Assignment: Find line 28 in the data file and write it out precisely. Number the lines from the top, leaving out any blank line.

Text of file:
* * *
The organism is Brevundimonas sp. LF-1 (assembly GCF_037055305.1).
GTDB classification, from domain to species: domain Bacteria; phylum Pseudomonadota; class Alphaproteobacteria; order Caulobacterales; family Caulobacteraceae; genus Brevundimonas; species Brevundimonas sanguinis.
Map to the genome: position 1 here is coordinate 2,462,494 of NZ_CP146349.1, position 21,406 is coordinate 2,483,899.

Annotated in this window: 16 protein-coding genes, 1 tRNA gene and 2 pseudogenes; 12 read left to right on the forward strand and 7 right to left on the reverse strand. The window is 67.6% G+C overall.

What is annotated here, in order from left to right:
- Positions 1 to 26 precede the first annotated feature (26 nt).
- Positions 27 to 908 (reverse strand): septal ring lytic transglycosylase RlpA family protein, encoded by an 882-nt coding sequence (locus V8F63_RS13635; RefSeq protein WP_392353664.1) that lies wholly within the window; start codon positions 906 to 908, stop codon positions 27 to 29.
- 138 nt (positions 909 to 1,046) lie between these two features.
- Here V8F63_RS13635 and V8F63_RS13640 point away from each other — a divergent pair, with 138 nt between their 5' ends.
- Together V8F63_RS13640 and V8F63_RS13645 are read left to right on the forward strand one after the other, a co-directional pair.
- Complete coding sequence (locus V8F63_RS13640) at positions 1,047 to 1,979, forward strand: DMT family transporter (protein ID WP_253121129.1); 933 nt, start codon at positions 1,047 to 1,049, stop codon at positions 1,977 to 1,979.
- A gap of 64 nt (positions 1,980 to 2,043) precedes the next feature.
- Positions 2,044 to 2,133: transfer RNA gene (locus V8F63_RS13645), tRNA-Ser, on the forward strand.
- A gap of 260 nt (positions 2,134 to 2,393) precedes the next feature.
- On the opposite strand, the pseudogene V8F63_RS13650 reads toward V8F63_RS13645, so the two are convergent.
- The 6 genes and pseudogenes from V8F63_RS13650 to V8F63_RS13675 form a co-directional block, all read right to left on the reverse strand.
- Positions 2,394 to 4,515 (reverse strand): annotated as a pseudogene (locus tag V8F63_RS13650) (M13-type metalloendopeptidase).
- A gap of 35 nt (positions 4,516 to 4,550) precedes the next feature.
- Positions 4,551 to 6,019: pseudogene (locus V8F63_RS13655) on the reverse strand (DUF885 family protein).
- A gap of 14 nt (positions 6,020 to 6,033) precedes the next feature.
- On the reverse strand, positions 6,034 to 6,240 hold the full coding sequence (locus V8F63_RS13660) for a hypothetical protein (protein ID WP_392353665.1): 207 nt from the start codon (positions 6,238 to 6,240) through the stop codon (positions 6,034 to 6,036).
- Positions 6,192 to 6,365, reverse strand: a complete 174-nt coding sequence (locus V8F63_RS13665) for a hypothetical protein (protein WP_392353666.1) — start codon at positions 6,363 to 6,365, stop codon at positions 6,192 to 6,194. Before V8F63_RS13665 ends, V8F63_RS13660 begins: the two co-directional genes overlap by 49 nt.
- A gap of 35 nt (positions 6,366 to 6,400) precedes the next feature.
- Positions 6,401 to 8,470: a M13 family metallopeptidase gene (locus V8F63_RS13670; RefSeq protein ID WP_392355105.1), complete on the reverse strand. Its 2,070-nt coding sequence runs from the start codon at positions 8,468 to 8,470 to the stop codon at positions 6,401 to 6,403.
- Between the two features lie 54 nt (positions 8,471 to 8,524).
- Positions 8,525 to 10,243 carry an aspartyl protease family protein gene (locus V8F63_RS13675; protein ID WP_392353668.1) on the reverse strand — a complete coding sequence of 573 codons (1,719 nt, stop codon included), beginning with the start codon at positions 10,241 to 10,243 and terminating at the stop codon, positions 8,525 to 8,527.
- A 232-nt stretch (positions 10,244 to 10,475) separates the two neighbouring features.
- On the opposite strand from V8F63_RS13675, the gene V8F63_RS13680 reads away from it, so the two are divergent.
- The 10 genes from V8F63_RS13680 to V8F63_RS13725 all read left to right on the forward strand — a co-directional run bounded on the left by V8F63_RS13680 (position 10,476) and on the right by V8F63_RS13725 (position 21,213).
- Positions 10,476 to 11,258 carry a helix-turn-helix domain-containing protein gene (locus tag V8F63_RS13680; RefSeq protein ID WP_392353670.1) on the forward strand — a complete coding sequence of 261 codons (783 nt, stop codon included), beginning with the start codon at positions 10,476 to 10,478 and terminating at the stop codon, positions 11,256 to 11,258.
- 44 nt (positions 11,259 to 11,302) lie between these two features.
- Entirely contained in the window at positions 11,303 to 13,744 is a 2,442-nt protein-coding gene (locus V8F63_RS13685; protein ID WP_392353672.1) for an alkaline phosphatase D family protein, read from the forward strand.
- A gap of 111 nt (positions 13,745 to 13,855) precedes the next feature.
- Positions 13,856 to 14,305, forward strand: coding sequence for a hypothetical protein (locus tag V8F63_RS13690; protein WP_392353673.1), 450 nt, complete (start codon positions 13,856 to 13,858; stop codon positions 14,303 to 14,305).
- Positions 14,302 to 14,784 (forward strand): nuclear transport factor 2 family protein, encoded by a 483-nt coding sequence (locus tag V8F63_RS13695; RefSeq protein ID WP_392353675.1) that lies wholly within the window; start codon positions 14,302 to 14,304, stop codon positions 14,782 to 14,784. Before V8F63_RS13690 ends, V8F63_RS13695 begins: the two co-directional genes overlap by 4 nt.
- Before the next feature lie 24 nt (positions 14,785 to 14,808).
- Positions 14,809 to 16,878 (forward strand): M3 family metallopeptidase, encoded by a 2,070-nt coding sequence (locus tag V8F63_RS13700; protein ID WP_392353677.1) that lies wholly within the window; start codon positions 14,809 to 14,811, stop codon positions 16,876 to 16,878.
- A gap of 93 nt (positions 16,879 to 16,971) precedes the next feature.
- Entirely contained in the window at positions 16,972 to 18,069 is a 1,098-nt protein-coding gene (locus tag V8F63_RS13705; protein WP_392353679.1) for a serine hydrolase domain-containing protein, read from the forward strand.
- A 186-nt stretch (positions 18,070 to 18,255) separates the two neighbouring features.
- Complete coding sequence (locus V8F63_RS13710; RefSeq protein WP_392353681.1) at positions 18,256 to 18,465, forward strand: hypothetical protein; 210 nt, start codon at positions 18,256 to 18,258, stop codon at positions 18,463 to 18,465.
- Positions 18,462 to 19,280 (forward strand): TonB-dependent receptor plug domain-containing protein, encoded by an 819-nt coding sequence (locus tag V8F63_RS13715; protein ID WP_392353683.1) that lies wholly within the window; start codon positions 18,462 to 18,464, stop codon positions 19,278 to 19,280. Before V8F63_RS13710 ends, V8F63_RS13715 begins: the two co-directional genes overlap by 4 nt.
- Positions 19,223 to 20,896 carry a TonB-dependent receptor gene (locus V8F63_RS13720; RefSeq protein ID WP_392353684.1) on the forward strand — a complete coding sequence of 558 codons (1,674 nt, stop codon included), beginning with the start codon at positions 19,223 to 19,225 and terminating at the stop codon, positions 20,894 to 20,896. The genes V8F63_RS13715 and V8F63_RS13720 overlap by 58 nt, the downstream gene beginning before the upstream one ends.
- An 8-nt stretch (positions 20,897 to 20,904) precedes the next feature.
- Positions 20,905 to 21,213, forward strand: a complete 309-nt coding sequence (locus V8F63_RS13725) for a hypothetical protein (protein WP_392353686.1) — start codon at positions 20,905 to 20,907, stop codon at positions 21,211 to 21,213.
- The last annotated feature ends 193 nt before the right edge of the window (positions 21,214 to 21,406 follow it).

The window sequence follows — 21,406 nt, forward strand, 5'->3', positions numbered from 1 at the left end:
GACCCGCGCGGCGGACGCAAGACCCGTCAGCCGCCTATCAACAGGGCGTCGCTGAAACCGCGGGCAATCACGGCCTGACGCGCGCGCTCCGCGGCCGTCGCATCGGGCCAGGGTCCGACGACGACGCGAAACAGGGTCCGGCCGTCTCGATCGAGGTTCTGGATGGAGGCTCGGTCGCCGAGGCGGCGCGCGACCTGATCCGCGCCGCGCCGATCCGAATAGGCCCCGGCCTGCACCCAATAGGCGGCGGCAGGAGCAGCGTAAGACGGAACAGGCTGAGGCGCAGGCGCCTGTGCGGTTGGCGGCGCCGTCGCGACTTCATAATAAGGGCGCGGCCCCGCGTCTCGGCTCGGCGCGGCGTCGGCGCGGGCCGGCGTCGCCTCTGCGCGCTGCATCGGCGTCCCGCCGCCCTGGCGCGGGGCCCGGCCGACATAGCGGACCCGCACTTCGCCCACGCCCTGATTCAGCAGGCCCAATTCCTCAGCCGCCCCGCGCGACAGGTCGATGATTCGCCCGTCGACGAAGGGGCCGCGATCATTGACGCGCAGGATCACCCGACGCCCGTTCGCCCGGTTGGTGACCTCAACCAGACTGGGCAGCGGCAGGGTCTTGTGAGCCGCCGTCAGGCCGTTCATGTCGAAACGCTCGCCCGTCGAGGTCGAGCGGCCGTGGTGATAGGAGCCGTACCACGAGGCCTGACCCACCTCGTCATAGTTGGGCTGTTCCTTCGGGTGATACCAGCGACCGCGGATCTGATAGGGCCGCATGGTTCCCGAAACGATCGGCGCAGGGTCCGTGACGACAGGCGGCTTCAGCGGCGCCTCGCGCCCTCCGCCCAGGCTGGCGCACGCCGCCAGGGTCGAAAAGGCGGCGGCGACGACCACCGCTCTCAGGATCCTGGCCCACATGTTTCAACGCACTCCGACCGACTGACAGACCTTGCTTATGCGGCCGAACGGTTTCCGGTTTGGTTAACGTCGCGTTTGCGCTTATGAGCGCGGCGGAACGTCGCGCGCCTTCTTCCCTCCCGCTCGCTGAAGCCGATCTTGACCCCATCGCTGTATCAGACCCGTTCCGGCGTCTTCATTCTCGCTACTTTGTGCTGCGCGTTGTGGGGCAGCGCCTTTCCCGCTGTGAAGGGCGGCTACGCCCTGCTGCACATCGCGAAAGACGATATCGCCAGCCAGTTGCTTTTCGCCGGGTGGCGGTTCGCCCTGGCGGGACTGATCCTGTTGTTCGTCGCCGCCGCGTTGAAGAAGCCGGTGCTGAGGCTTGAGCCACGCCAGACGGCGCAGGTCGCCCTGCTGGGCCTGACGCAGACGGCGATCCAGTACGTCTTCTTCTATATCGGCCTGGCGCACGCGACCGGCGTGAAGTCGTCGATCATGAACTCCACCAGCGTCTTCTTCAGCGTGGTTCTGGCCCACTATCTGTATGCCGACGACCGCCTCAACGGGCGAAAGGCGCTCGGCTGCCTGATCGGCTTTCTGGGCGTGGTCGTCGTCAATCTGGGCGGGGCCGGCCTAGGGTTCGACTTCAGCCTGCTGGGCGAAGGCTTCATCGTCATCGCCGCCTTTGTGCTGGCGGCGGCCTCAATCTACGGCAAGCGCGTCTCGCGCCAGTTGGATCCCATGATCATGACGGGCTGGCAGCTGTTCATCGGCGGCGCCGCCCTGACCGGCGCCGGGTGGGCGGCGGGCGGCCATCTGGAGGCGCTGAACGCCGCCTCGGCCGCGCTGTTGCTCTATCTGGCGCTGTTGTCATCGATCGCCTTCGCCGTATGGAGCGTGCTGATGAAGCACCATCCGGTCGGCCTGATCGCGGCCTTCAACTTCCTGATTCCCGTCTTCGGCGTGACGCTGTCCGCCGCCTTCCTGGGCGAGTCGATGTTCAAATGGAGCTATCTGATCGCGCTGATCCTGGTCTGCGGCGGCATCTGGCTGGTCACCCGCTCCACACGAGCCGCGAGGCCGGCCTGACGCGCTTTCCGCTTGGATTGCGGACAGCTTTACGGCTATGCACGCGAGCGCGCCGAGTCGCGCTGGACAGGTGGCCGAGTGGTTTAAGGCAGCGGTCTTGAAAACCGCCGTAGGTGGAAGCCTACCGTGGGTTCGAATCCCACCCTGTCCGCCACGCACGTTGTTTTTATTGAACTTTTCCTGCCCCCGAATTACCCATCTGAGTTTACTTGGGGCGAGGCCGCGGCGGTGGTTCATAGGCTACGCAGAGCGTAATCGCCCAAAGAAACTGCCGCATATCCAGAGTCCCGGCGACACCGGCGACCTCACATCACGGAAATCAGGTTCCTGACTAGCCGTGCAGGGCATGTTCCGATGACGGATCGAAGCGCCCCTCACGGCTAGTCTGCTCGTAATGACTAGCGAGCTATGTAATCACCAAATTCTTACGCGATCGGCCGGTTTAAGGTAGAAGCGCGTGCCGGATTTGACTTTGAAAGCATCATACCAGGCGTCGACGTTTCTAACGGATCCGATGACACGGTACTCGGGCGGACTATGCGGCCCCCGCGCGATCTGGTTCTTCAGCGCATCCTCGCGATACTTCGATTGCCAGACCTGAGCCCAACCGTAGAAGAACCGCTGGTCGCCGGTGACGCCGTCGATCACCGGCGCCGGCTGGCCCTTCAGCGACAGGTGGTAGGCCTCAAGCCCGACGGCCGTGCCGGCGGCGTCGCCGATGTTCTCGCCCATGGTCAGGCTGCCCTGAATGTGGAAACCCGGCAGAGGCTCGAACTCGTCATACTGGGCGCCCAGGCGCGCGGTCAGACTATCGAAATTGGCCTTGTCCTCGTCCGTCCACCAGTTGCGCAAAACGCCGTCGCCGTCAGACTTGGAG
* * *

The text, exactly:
- On the opposite strand from V8F63_RS13675, the gene V8F63_RS13680 reads away from it, so the two are divergent.